For the cover of a 50th anniversary calendar of a hardware store in Park Slope, Brooklyn, an image of the neighborhood icon is used--the arch in Grand Army Plaza. “The concept was to say that all the other hardware stores in Park Slope don’t matter,” says Goslin. “Tarzian is the hardware dealer of Park Slope.”
Within a stark black and white pallet, Goslin is able to create a rich and textured color. The effect is truly masterful. Hand-drawn sketches, abstract shapes, posterized photographs, enlarged dot screens, jewel-like type: They all add up to strong and straightforward architecture of graphic illustration.
Goslin’s own work, and the student projects he assigns in class, might be reflective of all the newspapers he readstrue stories, in black and white. “Current history has an amazing ability to clarify the mind,” Goslin says. “Analyzing the news, or a student’s work, forces you to analyze your own work.” Actually, Goslin’s work is a bit like a typographic narrative. It’s what makes his work so intriguing. The collaged graphics all re-paraphrase the basic idea of the story until the reader understands. He never gives up trying to communicate.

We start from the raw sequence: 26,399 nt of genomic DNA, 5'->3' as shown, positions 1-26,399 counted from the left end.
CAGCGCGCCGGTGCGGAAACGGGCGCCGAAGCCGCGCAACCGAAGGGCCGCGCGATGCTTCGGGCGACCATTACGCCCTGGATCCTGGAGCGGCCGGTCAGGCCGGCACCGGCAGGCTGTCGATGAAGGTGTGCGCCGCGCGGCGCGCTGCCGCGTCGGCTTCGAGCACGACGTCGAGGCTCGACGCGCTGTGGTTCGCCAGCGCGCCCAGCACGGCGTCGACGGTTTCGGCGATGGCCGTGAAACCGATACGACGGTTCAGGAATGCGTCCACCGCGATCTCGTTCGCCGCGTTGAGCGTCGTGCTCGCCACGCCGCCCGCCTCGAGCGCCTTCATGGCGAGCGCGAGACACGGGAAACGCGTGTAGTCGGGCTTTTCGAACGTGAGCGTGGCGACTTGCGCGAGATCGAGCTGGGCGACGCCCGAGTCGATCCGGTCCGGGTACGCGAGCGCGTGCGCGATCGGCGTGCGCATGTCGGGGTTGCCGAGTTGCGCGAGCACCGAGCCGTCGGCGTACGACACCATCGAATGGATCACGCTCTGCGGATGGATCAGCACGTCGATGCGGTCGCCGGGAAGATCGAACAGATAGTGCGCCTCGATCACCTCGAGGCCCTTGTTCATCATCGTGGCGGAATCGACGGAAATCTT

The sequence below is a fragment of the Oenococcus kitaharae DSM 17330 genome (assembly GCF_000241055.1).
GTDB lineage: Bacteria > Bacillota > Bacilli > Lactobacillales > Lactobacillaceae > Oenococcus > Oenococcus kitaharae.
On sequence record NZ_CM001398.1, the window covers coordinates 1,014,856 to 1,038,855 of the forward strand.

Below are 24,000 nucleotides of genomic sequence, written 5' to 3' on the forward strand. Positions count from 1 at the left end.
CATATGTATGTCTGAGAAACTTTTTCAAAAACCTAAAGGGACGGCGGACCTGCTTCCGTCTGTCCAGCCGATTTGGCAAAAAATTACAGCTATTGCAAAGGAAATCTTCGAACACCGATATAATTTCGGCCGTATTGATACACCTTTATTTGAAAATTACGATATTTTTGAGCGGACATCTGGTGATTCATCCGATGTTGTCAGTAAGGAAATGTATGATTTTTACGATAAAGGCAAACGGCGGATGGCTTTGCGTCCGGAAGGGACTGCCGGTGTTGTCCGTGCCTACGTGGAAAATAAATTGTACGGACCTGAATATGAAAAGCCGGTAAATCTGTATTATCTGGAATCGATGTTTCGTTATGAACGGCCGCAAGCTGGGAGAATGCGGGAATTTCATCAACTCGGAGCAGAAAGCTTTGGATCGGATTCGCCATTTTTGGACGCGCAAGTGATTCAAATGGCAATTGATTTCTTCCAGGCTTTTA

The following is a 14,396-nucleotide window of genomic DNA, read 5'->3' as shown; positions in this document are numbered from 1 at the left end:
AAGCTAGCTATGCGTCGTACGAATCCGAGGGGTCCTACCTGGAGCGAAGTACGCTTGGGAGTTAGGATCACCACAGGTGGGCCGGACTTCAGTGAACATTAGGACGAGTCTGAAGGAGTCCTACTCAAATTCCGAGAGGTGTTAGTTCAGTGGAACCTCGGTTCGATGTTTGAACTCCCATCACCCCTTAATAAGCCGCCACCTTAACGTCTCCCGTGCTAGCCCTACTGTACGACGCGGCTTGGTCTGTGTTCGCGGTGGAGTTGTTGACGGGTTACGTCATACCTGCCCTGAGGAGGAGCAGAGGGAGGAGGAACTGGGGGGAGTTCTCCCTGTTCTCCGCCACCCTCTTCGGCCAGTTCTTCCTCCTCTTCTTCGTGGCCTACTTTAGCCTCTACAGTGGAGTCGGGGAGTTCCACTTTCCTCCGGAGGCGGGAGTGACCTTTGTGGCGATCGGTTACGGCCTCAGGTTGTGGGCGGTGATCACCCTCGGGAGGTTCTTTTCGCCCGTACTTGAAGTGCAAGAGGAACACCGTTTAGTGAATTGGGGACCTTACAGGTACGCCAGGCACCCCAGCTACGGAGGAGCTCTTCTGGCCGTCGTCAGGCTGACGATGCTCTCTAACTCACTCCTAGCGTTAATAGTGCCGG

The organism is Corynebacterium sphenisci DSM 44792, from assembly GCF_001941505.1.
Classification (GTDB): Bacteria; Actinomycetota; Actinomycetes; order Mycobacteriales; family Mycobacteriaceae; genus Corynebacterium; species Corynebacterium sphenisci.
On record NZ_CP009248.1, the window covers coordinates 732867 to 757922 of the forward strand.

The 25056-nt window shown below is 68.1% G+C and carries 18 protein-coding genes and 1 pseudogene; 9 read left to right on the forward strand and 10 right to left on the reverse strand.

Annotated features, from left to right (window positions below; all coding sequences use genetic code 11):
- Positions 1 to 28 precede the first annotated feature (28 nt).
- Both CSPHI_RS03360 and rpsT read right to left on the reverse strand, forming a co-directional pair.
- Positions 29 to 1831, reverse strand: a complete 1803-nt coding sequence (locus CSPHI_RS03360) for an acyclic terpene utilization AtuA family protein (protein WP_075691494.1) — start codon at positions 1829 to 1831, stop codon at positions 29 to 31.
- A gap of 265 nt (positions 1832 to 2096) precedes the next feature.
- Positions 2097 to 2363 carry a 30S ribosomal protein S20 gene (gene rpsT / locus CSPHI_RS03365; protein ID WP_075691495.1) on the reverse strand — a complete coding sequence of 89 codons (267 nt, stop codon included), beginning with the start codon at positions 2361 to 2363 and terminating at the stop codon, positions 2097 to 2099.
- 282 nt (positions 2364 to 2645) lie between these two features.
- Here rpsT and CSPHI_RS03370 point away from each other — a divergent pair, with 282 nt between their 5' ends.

It’s the same with his teaching. Goslin never seems to give up on his students. And decades worth of professional designers and illustrators never lose touch with him. They become part of a large, extended family because for each one, Goslin somehow made a difference.
Scott Santoro, Worksight